Monday, July 04, 2011

Tuck Everlasting, by Natalie Babbitt

A few weeks ago, I was browsing the shelves at Goodwill when a wave of sadness came off a familiar yellow spine. It was Tuck Everlasting, which I had read as a child, fairly soon after I came to America. It was the same edition, with the same misty watercolor on its cover. A student (the front cover identifies her as Tatjana) had been through the little novel already, circling vocabulary words and identifying similes and metaphors. Her resolution petered out around page fifty; I like to think that she started enjoying the book at this point.

The little I could remember from childhood: there was a family that drank from a spring in the woods and became immortal. I couldn't bring back anything else or place the source of that sadness. A glance at a few pages indicated, though, that the prose was worthy of adult respect. Here is a character sketch of the mysterious stranger that comes to town: "His tall body moved continuously; a foot tapped, a shoulder twitched. And it moved in angles, rather jerkily. But at the same time he had a kind of grace, like a well-handled marionette."

(SMILE, wrote Tatjana next to this passage, successfully identifying one of the few actual reasons to read, none of which -- teachers take note -- involve spotting similes.)

I wonder why we so rarely return to early favorites. Maybe the fear of unraveling the memory of enchantment. There is a beautiful passage in John Crowley's novel The Translator, about a woman coming across a box of childhood art that she had made with her brother Ben:
She was surprised years later to find that her mother had kept a lot of the writings they had done, the drawings and the models, the chronologies and the maps. Most of the work was Ben's, which was maybe why she had kept it. When Kit took it all from the cardboard box, she felt a strange vertigo: she recognized and remembered these things and at the same time saw them shrivel and shrink; what had once been big and vivid to her became small, and not only in size. He had done it all on little pieces of shoddy paper, in colored pencils; he had been just a child. It was like picking up the body of a bird, and being surprised to find it nearly weightless.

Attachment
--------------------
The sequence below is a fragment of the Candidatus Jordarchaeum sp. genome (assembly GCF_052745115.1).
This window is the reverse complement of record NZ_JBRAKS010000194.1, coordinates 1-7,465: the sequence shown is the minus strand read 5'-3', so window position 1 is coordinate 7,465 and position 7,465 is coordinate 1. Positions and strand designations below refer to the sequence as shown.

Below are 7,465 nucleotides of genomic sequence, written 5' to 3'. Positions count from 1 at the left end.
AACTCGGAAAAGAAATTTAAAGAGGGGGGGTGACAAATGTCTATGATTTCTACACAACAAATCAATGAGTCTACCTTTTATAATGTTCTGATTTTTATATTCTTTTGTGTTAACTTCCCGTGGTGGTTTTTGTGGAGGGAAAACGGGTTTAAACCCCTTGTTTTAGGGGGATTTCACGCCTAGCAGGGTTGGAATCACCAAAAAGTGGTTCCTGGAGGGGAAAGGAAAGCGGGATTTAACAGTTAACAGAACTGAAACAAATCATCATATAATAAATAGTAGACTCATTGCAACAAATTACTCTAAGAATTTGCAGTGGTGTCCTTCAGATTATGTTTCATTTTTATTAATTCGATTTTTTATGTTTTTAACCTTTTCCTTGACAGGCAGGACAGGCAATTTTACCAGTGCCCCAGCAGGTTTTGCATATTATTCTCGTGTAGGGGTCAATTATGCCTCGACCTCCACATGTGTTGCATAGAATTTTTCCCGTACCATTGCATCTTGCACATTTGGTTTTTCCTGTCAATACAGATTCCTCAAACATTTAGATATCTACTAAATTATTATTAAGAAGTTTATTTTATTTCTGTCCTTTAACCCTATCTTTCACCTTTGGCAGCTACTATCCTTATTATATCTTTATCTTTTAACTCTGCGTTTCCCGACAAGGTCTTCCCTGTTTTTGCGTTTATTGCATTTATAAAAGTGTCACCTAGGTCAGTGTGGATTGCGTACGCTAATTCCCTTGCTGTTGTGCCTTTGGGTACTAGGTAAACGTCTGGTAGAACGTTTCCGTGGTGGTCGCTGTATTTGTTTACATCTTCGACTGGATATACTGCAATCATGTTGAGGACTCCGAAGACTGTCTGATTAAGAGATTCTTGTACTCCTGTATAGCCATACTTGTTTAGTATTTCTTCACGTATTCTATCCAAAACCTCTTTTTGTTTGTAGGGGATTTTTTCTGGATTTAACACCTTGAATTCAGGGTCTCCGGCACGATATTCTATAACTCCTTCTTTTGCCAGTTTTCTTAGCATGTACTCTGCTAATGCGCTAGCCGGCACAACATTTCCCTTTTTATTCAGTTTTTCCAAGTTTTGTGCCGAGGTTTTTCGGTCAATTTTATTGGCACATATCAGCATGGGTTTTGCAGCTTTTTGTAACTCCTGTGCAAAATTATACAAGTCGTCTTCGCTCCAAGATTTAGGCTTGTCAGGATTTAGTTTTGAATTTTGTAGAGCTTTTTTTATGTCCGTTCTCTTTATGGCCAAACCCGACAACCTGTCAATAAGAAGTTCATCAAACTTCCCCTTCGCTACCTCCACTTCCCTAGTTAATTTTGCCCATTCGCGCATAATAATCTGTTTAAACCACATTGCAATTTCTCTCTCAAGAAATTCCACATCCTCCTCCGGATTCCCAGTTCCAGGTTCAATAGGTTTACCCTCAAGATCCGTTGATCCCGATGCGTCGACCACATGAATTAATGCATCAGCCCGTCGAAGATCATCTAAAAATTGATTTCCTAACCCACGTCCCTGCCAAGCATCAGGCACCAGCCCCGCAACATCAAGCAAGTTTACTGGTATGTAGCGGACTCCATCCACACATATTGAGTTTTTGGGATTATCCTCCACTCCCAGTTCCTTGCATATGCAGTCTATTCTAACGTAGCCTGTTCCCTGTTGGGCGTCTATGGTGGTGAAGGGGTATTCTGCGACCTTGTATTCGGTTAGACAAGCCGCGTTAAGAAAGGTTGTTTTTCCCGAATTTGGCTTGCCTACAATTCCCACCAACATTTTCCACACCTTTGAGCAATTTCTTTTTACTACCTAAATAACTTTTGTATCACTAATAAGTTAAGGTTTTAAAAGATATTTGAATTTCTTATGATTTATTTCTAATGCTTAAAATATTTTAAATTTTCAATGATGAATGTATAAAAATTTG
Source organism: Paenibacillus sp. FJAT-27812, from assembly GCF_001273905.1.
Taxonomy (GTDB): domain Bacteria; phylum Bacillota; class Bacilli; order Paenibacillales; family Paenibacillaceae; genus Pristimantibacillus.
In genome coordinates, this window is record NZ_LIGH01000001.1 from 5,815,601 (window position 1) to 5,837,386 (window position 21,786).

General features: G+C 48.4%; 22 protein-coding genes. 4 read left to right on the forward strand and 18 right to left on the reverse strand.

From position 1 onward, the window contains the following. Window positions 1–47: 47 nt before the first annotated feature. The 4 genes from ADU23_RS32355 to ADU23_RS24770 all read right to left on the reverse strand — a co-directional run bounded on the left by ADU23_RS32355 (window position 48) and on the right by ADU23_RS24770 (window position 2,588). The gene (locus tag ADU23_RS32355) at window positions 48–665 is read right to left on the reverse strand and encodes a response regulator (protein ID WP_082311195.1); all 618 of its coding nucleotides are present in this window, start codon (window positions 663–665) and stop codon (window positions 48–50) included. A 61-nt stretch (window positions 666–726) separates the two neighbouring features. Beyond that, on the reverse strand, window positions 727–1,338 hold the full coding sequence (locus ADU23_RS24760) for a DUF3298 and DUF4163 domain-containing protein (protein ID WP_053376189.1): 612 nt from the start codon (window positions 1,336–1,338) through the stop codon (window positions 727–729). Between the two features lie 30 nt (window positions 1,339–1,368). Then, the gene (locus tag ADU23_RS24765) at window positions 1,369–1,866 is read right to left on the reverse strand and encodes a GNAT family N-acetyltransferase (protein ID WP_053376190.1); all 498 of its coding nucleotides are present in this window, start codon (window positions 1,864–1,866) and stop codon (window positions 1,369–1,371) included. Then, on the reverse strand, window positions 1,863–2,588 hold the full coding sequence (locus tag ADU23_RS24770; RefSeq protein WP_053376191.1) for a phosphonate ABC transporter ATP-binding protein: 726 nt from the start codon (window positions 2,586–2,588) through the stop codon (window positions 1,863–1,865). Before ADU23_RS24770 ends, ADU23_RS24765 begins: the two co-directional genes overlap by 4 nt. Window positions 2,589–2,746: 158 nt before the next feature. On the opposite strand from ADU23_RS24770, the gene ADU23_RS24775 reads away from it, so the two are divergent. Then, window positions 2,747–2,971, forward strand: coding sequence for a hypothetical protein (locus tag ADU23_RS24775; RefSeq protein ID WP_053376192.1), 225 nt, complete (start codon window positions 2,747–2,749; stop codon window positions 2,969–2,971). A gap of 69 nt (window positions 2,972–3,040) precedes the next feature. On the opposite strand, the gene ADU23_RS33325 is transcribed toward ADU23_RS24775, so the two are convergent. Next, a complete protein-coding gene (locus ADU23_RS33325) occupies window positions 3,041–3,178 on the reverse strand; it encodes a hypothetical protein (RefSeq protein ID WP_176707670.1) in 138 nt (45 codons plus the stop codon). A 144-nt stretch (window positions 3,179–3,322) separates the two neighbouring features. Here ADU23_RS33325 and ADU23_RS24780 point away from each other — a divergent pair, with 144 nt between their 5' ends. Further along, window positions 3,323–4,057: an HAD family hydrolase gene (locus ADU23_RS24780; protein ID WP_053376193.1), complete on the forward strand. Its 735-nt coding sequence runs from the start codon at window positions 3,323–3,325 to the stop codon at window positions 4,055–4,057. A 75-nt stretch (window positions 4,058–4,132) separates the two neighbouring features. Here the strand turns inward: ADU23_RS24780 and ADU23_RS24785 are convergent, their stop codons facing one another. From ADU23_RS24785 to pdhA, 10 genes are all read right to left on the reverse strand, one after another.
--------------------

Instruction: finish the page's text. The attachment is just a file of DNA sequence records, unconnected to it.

What a pleasure, then, to feel none of this vertigo in the first few chapters of Tuck Everlasting, but instead writing of enduring charm and beauty.

One of the wonderful things about childhood -- I remember very faintly -- is a sense that everything is alive and can be communicated with: animals and plants, houses and roads. And one can see this sense of the world in Tuck Everlasting, as well as most books that speak to children. In the first few pages of the novel, the grass is described as cut "painfully to the quick" (how many adults would consider the suffering of cut grass?); the house where our heroine Winnie lives "was so proud of itself that you wanted to make a lot of noise as you passed, and maybe even throw a rock or two"; and the wood where the spring is hidden "had a sleeping, otherworldly appearance that made you want to speak in whispers."